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Cited by 5 (3 self)
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Logical relations are a fundamental and powerful tool for reasoning about programs in languages with parametric polymorphism. Logical relations suitable for reasoning about observational behavior in polymorphic calculi supporting various programming language features have been introduced in recent years. Unfortunately, the calculi studied are typically idealized, and the results obtained for them offer only partial insight into the impact of such features on observational behavior in implemented languages. In this paper we show how to bring reasoning via logical relations closer to bear on real languages by deriving results that are more pertinent to an intermediate language for the (mostly) lazy functional language Haskell like GHC Core. To provide a more finegrained analysis of program behavior than is possible by reasoning about program equivalence alone, we work with an abstract notion of relating observational behavior of computations which has among its specializations both observational equivalence and observational approximation. We take selective strictness into account, and we consider the impact of different kinds of
Semantics and pragmatics of new shortcut fusion rules
 IN FLOPS, PROCEEDINGS, VOLUME 4989 OF LNCS
, 2008
"... We study various shortcut fusion rules for languages like Haskell. Following a careful semantic account of a recently proposed rule for circular program transformation, we propose a new rule that trades circularity for higherorderedness, and thus attains better semantic properties. This also leads ..."
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Cited by 4 (3 self)
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We study various shortcut fusion rules for languages like Haskell. Following a careful semantic account of a recently proposed rule for circular program transformation, we propose a new rule that trades circularity for higherorderedness, and thus attains better semantic properties. This also leads us to revisit the original foldr/buildrule, as well as its dual, and to develop variants that do not suffer from detrimental impacts of Haskell’s mixed strict/nonstrict semantics. Throughout, we offer pragmatic insights about our new rules to investigate also their relative effectiveness, rather than just their semantic correctness.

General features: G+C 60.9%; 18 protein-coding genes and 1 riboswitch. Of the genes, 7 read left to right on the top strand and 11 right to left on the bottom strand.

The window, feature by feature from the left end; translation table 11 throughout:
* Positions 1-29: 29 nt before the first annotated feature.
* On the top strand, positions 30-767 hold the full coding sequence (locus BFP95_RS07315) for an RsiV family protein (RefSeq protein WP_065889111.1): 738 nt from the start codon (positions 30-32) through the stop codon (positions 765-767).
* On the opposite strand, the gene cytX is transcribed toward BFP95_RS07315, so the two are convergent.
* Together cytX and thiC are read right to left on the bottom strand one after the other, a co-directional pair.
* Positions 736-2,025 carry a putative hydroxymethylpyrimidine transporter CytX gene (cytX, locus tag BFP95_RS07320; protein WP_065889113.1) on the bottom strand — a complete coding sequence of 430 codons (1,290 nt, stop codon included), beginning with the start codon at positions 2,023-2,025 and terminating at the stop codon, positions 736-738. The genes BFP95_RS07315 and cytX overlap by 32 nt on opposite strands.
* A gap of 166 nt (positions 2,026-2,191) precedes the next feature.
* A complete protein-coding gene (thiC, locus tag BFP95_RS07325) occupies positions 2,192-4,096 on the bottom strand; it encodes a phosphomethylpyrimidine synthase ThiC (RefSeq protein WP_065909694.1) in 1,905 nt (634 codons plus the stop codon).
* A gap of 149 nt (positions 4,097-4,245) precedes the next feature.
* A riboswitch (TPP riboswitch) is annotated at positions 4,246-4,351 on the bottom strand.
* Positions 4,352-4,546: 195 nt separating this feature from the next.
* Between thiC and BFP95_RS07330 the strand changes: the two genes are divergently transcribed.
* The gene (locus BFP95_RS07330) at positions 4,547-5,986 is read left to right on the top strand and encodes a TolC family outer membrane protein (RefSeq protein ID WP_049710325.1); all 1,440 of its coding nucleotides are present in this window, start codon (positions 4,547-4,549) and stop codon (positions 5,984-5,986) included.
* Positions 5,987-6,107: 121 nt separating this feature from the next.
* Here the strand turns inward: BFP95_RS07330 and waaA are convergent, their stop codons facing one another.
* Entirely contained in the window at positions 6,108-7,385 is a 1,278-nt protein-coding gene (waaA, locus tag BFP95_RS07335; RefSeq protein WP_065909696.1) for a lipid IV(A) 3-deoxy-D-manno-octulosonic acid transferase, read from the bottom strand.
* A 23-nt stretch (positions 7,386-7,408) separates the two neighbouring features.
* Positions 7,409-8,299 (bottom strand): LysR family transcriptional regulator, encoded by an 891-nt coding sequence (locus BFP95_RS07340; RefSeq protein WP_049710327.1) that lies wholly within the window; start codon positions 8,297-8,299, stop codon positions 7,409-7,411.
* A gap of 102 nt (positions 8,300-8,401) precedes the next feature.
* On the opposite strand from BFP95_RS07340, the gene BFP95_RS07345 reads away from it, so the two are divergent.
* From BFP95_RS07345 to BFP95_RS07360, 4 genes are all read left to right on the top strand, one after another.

Deaccumulation Techniques for Improving Provability ∗
"... Several induction theorem provers were developed to verify functional programs mechanically. Unfortunately, automatic verification often fails for functions with accumulating arguments. Using concepts from the theory of tree transducers and extending on earlier work, the paper develops automatic tra ..."
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Cited by 4 (2 self)
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Several induction theorem provers were developed to verify functional programs mechanically. Unfortunately, automatic verification often fails for functions with accumulating arguments. Using concepts from the theory of tree transducers and extending on earlier work, the paper develops automatic transformations from accumulative functional programs into nonaccumulative ones, which are much better suited for mechanized verification. The overall goal is to reduce the need for generalizing induction hypotheses in (semi)automatic provers. Via the correspondence between imperative programs and tailrecursive functions, the presented approach can also help to reduce the need for inventing loop invariants in the verification of imperative programs. 1
Design and implementation of deterministic higherorder patterns
, 2005
"... We introduce a class of deterministic higherorder patterns to Template Haskell for supporting declarative transformational programming with more elegant binding of pattern variables. Higherorder patterns are capable of checking and binding subtrees far from the root, which is useful for program m ..."
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Cited by 2 (1 self)
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We introduce a class of deterministic higherorder patterns to Template Haskell for supporting declarative transformational programming with more elegant binding of pattern variables. Higherorder patterns are capable of checking and binding subtrees far from the root, which is useful for program manipulation. However, there are three major problems. First, it is difficult to explain why a particular desired matching result cannot be obtained because of the complicated higherorder matching algorithm. Second, the general higherorder matching algorithm is of high cost, which may be exponential time at worst. Third, the (possibly infinite) nondeterministic solutions of higherorder matching prevents it from being used in a functional setting. To resolve these problems, we impose reasonable restrictions on higherorder patterns to gain predictability, efficiency and determinism. We show that our deterministic higherorder patterns are powerful to support concise specification and efficient implementation of various kinds of program transformations for optimizations.